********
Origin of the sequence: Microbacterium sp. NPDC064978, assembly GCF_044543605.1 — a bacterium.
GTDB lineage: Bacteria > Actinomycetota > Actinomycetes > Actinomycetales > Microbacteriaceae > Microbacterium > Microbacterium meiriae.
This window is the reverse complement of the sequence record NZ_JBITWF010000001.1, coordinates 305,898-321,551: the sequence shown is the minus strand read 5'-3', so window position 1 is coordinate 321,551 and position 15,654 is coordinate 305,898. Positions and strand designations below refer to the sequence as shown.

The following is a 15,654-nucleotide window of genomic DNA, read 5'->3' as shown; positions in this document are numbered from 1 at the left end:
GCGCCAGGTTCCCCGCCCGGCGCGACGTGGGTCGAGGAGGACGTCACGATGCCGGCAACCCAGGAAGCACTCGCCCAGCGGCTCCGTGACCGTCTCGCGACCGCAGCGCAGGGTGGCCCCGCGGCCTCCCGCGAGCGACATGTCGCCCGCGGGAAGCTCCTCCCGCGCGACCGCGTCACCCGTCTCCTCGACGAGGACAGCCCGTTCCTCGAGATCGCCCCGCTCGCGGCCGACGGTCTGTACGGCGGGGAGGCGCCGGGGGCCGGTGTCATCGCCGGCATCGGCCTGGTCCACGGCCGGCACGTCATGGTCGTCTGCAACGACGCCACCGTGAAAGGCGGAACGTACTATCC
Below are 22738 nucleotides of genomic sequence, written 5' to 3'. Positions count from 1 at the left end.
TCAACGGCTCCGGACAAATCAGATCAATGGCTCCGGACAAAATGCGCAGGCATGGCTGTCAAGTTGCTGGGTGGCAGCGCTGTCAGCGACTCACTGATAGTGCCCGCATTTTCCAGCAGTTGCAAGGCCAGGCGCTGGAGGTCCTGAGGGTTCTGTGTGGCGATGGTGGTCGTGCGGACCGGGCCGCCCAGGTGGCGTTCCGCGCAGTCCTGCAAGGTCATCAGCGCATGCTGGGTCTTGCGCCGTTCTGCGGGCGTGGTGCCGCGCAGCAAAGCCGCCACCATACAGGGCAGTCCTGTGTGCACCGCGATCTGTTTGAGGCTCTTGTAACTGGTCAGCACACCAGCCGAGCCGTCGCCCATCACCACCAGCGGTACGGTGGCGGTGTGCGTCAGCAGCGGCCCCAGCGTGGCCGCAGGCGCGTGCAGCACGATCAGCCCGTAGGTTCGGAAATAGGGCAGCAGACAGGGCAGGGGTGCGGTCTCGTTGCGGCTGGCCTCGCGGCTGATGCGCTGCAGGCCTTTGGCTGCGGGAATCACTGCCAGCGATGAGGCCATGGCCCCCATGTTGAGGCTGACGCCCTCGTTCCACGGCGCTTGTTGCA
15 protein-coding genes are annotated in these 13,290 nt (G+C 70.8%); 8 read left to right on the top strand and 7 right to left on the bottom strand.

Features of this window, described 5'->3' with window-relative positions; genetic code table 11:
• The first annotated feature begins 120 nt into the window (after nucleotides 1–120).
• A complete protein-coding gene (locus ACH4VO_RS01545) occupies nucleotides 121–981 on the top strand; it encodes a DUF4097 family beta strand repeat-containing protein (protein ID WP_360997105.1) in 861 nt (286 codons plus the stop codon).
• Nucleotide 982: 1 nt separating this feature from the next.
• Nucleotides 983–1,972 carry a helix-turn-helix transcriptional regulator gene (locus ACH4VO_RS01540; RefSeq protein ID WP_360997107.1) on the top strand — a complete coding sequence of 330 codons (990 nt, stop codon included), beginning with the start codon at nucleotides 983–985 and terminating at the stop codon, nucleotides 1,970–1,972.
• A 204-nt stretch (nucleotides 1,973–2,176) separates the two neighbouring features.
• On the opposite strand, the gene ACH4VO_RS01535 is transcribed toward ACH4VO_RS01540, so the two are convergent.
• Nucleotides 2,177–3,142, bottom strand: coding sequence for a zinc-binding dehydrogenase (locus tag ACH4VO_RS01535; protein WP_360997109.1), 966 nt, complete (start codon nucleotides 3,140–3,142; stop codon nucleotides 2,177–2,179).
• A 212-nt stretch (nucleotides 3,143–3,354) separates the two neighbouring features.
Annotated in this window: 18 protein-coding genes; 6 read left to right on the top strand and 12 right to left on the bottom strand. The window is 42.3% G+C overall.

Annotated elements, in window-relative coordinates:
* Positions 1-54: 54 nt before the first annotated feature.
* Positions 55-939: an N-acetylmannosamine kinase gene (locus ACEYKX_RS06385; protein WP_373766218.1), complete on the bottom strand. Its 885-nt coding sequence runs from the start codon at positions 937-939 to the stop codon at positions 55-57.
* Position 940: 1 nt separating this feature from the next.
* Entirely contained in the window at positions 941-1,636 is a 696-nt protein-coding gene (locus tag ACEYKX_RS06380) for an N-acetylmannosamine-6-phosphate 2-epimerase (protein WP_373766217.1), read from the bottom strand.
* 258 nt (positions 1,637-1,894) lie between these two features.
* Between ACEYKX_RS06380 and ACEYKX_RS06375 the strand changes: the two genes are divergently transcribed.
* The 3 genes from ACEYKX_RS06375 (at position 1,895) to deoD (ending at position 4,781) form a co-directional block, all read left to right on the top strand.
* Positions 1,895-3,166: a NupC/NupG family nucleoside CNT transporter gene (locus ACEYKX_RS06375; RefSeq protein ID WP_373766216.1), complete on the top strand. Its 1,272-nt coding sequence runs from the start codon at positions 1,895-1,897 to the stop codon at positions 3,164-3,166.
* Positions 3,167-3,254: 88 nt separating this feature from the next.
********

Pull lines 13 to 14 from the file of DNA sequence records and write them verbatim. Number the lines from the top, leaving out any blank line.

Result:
• Nucleotides 983–1,972 carry a helix-turn-helix transcriptional regulator gene (locus ACH4VO_RS01540; RefSeq protein ID WP_360997107.1) on the top strand — a complete coding sequence of 330 codons (990 nt, stop codon included), beginning with the start codon at nucleotides 983–985 and terminating at the stop codon, nucleotides 1,970–1,972.
• A 204-nt stretch (nucleotides 1,973–2,176) separates the two neighbouring features.